Since leaving the military and working in the veterans community, it seems time and time again in my conversations with veterans, anywhere from a Vietnam veteran to a young specialist right back from Afghanistan, the trouble seems to surround a decision they had to make in combat or the loss of a battle buddy. Iraq War veteran and Congressman Seth Moulton summed it up pretty well when he told The New York Times,
In my experience, the people who have post-traumatic stress, it doesn’t come back to just the violence, although that’s an important part of it. It’s all the emotion that’s wrapped up in the violence. I was in a lot of violence in Iraq. I don’t lose sleep over that. I think what people think about are things like “Why did my buddy get killed and not me?” “Should I have made that decision?”
In a research study conducted back in 1991 titled “Suicide and guilt as manifestations of PTSD in Vietnam combat veterans,” the findings reported: “Two distinct kinds of guilt played a significant role in determining the vulnerability to suicide among these veterans with PTSD: guilt about combat operations and guilt about surviving when others had died.”
Now that I have laid the foundation for the importance of guilt as it relates to PTSD and trauma, I must now tell you how dead wrong I was.
It’s not guilt. It’s shame.
I was sitting in a conference room just off the Riverwalk in San Antonio, Texas when research professor Dr. Brené Brown explained that the thing to understand about shame is that it’s not guilt. Shame is a focus on self. Guilt is a focus on behavior. Shame is “I am bad.” Guilt is “I did something bad.” There’s a huge difference between shame and guilt and here’s what you need to know: Shame is highly, highly correlated to addiction, depression, violence, aggression, bullying, suicide, and eating disorders. Here’s what you need to know more: Guilt is inversely correlated with these outcomes.
Immediately I thought of my brother and how I felt about myself after September 11. I didn’t feel that I did anything bad. I felt I was bad. It should have been me. Not him. I was helpless, scared, and weak and I didn’t feel deserving of love, connection, and belonging. I placed no value on myself, which led to depression and aggression. I would lock myself in my room for days and not come out. I got into more fights in a year than Gerry Cooney had in his entire boxing career and I typically lost. I wanted to lose. I wanted the pain knocked out of me.
I thought going to war would save me, but it made things worse. I felt I wasn’t good enough, strong enough or simply enough to take care of my soldiers, while simultaneously figuring out how to exact revenge and “kill all these terrorist bastards.” Furthermore, I felt responsible for the lives lost in Iraq and Afghanistan. If Jimmy wasn’t killed then the wars would have never happened. As irrational and selfish as that might sound, it’s just what I felt.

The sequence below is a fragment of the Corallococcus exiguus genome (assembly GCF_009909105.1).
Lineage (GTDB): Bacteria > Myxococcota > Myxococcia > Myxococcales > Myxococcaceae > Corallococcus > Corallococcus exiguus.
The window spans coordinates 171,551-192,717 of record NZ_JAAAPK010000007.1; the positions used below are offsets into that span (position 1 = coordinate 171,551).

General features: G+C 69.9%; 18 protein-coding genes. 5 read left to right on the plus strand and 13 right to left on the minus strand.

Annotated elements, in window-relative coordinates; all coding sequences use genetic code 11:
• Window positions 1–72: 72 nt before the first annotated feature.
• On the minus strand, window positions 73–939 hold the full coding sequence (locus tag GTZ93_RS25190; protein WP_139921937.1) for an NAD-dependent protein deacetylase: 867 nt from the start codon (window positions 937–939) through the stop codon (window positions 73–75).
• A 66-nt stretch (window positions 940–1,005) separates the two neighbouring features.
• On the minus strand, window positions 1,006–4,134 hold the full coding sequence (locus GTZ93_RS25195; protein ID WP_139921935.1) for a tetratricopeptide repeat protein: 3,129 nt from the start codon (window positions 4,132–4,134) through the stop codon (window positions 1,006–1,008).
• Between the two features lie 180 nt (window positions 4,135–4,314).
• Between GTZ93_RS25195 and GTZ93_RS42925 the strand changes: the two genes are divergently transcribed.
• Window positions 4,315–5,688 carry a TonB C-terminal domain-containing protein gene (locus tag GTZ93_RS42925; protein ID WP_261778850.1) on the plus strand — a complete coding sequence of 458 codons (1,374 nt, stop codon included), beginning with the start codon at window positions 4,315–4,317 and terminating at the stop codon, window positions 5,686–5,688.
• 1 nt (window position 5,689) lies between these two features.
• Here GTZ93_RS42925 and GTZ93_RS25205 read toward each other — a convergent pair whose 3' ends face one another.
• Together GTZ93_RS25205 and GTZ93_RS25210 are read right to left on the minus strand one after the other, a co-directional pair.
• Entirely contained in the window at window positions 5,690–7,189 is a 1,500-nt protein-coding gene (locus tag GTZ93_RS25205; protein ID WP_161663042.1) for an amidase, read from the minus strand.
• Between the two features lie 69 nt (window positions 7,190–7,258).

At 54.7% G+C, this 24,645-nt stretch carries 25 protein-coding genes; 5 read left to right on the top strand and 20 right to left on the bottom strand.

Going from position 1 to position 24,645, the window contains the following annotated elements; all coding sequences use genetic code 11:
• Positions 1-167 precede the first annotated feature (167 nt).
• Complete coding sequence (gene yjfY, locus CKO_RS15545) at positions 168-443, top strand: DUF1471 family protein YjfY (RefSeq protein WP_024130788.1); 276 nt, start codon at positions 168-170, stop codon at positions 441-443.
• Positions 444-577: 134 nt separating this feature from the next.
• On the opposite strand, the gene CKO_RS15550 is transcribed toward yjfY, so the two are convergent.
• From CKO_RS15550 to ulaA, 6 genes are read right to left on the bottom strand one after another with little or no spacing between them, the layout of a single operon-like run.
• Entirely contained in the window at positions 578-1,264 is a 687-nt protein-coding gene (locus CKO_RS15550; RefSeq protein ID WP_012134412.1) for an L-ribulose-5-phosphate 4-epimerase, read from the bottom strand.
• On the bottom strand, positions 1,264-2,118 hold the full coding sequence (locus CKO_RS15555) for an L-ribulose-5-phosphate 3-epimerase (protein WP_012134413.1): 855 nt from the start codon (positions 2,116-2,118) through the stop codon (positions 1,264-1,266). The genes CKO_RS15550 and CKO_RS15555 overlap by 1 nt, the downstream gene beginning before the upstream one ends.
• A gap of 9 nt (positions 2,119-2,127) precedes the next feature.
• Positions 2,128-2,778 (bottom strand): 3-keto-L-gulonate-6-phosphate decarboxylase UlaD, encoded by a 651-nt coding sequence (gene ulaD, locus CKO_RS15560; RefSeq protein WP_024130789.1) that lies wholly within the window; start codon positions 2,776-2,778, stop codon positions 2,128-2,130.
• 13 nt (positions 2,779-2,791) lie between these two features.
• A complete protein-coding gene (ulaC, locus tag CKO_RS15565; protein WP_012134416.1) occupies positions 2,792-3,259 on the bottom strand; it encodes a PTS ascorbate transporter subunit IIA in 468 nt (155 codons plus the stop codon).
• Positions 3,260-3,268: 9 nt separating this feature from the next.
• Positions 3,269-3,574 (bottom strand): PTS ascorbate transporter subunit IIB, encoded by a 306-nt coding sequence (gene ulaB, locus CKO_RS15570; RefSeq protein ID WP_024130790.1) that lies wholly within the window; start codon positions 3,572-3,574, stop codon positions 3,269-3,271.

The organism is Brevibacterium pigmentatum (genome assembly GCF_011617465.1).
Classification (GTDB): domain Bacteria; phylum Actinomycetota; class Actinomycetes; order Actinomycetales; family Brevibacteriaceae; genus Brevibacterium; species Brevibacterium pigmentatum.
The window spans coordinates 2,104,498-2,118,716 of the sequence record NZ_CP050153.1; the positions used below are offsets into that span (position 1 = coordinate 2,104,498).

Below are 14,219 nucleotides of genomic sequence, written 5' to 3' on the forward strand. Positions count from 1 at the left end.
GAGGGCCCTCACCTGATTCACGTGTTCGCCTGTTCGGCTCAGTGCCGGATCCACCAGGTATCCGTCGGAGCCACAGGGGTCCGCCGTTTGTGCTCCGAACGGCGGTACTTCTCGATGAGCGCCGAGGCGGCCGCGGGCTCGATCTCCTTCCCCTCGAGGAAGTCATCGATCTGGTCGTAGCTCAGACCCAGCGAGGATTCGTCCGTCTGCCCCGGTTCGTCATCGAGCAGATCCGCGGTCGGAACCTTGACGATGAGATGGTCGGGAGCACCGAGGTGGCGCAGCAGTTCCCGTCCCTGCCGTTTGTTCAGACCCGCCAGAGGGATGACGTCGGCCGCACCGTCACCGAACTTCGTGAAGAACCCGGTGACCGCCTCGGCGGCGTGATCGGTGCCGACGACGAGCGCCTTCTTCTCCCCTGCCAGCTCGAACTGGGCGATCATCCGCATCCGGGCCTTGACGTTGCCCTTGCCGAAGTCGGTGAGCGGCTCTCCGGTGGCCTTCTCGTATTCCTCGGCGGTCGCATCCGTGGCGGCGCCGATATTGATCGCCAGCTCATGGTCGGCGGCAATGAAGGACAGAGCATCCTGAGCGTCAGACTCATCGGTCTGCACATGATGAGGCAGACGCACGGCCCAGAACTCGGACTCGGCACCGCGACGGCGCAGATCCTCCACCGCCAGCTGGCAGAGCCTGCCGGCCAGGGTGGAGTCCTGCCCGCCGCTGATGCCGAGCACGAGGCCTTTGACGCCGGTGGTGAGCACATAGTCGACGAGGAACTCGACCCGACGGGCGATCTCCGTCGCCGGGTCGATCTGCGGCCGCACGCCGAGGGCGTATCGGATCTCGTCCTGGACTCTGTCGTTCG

Back in San Antonio, I was part of a group of leaders from the veteran service organization, Team Red, White & Blue, getting certified in Brown’s work on courage, vulnerability, shame, and worthiness. To teach us how to recognize our own physiological responses to shame, we broke into several groups and each group had to draw what shame felt like in our bodies. One by one, each group member described heaviness in the chest, the warm hot flush of the body, exhaustion, nausea, and feeling like you’re small and chained. I stood there in disbelief as each person’s experiences mirrored my own physical reaction to losing my brother. They were describing my physiological response to shame.
So after all of this, why does it matter?
As a society, but particularly in our military and veteran communities, we need to start talking about shame and confronting it head on. As Brown explained, shame doesn’t want to be spoken. In fact, her research shows that shame needs three things to grow exponentially: secrecy, silence, and judgment. We need to end our silence about shame. The good news is that the antidote to shame is empathy. If we can share our stories of shame and struggle with someone who can respond with compassion and connection, shame can’t survive.
In the end, shame is a formidable insurgent, rising in active revolt against our authentic selves, and we need to combat it with empathy and self-compassion, or else it will kill us. PTSD is more than just reactions to explosions and violence. We need our best minds to determine what role does guilt, survivor guilt, shame or even survivor shame play in veteran suicide and other bad outcomes.
Lastly, if there is even one veteran reading this, or even one human being, that feels shame over the loss of a battle buddy or friend, you should know that it’s not your fault. There are people out there who can and want to hear your story. Reach out. Get help. Be vulnerable. Be courageous.
As for me? I still think about Jimmy every day. On some days, the thought of my brother being scared in that tower can sometimes cripple me, but I refuse to let it define me. So I’m throwing my shame by the fire hydrant. I’m going to continue to work on being more self-compassionate, empathetic, and grateful. Only then will I have an abiding sense of joy, which will sustain me through temporary periods of grief.